Mental Health Advice: Dr. Darcy Sterling

Ask a mental health professional the difficult questions

Dear Dr. Darcy,

I'm a 40-year old woman who fell in love with a woman for the first time. It is like nothing I have ever experienced. But I have a problem with her talking and hanging out with her ex, for whom she admits she still has feelings. She even told me they hung out one night and watched a movie. It was late, so her ex slept on the couch (I found out later that she slept in her bed, fully clothed, but nothing happened…hard to believe, right?) My girlfriend is 48; her ex is 28. There’s a BIG difference in age, but the 28-year-old knows how to play mind games. My girlfriend suffers from mental illnesses such as BPD [borderline personality disorder], anxiety and PTSD. My question is, when is enough ENOUGH?! I'm confused beyond words as to what to believe anymore. My girlfriend says her ex is just a friend; they’ve known each other for two years but dated only for three months. I feel as though I can't break up with her, but I can't stand feeling like this anymore. –Enough

 

Dear Enough: You had me with borderline personality disorder. Do you know anything about this disorder? Do you know how chronic and resistant to treatment it is? Do you know that it’s not a mental disorder that one is born with but a learned behavioral response? It is a manipulative behavioral response that is 100 percent changeable, but because the individuals who have it tend to be averse to change, they almost never get the help they need—in part because one of its main characteristics is an unwillingness to look at oneself critically or objectively. Another not-so-attractive hallmark of this disorder is pervasive drama within relationships—all relationships. They just can’t seem to get along peacefully, sans drama, the way the rest of us do.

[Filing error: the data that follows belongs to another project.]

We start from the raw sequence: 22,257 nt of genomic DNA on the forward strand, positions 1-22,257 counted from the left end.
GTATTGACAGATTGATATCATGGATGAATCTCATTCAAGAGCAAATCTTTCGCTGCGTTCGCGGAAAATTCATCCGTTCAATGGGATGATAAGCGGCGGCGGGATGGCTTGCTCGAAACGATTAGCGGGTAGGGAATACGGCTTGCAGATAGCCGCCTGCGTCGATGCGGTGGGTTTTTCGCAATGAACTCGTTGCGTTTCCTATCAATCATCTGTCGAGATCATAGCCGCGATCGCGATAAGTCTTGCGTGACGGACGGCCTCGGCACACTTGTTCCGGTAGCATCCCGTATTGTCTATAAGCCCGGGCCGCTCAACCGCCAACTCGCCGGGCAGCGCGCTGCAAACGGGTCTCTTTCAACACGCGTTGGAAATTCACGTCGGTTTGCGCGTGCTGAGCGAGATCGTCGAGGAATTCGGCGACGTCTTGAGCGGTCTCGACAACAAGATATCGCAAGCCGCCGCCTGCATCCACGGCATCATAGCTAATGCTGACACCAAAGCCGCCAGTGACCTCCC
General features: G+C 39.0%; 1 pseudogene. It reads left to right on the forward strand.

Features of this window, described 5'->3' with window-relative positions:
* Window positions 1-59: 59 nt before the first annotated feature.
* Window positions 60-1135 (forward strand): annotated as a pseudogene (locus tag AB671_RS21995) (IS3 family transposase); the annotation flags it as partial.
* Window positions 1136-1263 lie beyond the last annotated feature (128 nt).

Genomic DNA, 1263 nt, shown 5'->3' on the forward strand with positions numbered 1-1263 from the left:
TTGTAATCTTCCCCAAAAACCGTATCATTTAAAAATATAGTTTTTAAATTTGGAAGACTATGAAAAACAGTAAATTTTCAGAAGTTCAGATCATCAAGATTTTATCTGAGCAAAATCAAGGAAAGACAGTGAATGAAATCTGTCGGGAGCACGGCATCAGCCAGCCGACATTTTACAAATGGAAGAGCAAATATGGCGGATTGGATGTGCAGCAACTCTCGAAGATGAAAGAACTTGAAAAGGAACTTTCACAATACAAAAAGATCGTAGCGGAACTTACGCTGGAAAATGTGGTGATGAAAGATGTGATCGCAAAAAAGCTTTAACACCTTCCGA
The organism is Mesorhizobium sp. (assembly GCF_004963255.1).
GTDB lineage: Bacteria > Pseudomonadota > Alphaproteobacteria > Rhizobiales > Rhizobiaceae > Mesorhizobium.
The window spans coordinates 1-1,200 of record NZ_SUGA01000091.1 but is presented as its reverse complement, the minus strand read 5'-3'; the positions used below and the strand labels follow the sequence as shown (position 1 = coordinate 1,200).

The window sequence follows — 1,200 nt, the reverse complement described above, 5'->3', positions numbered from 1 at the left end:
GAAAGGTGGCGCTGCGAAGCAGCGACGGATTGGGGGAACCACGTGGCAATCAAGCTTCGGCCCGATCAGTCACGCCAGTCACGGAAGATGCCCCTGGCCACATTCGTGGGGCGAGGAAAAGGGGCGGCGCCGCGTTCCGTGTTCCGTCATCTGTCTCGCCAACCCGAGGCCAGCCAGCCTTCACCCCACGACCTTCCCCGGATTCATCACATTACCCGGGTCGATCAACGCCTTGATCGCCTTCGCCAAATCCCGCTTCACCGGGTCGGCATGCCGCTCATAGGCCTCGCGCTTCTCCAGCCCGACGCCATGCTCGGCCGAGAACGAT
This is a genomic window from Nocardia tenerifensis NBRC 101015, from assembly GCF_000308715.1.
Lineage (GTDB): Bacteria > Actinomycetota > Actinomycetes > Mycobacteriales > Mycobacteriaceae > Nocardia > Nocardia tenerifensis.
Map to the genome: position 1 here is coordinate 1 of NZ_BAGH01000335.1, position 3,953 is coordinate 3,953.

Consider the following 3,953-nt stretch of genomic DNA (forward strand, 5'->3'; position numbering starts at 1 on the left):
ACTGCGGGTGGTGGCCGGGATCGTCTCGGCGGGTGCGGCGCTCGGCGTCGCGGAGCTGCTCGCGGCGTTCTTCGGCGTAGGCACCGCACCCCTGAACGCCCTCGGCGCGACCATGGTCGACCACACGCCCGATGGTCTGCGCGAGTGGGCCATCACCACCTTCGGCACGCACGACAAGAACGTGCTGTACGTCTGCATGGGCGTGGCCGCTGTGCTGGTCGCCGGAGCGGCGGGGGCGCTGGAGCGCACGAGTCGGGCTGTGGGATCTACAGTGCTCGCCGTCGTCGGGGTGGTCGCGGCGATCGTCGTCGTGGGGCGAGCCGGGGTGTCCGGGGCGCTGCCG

I’m going to upset a lot of people (and I hope it repels personality disordered individuals from seeking me out as a therapist; I’m not your girl), but I would date virtually anyone (were I single) with any diagnosis they had, so long as it wasn’t what your girlfriend has. PTSD? No problem. Anxiety? Fine. Is your girlfriend in treatment? Because she needs to be. She should be in EMDR therapy for the PTSD and anxiety, and she should be in a DBT program for the BPD. Her life should be so consumed with therapy and management of her emotions that she doesn’t have time for the drama you’re describing.

When is enough enough? Yesterday. You’re there. Losing a girlfriend is nothing like losing a boyfriend. It’s going to leave a gap in your gut twice the size because you’ll lose emotional intimacy that’s harder to find in a heterosexual relationship. But you’ll survive. Get yourself into therapy to determine what it is that attracted and was attracted to someone like this—and you’ll increase the likelihood that you’ll pick better next time. For now, rip it off like a Band-Aid.

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Dr. Darcy Sterling is a Licensed Clinical Social Worker. Her practice, Alternatives Counseling, specializes in LGBT issues and is located in New York City. Dr. Darcy’s clinical style is very direct, goal-oriented and pragmatic. For years, the media has been drawn to her unique personality. She has provided expert commentary for networks including E! Entertainment and has worked with television producers throughout the nation. Her blog, AskDrDarcy.com, provides free advice to members of the LGBT community. Email questions to questions@askdrdarcy.com or call 212-604-0144.

*This column is not a consultation with a mental health professional and should in no way be construed as such or as a substitute for such consultation. Anyone with issues or concerns should seek the advice of her own therapist or counselor.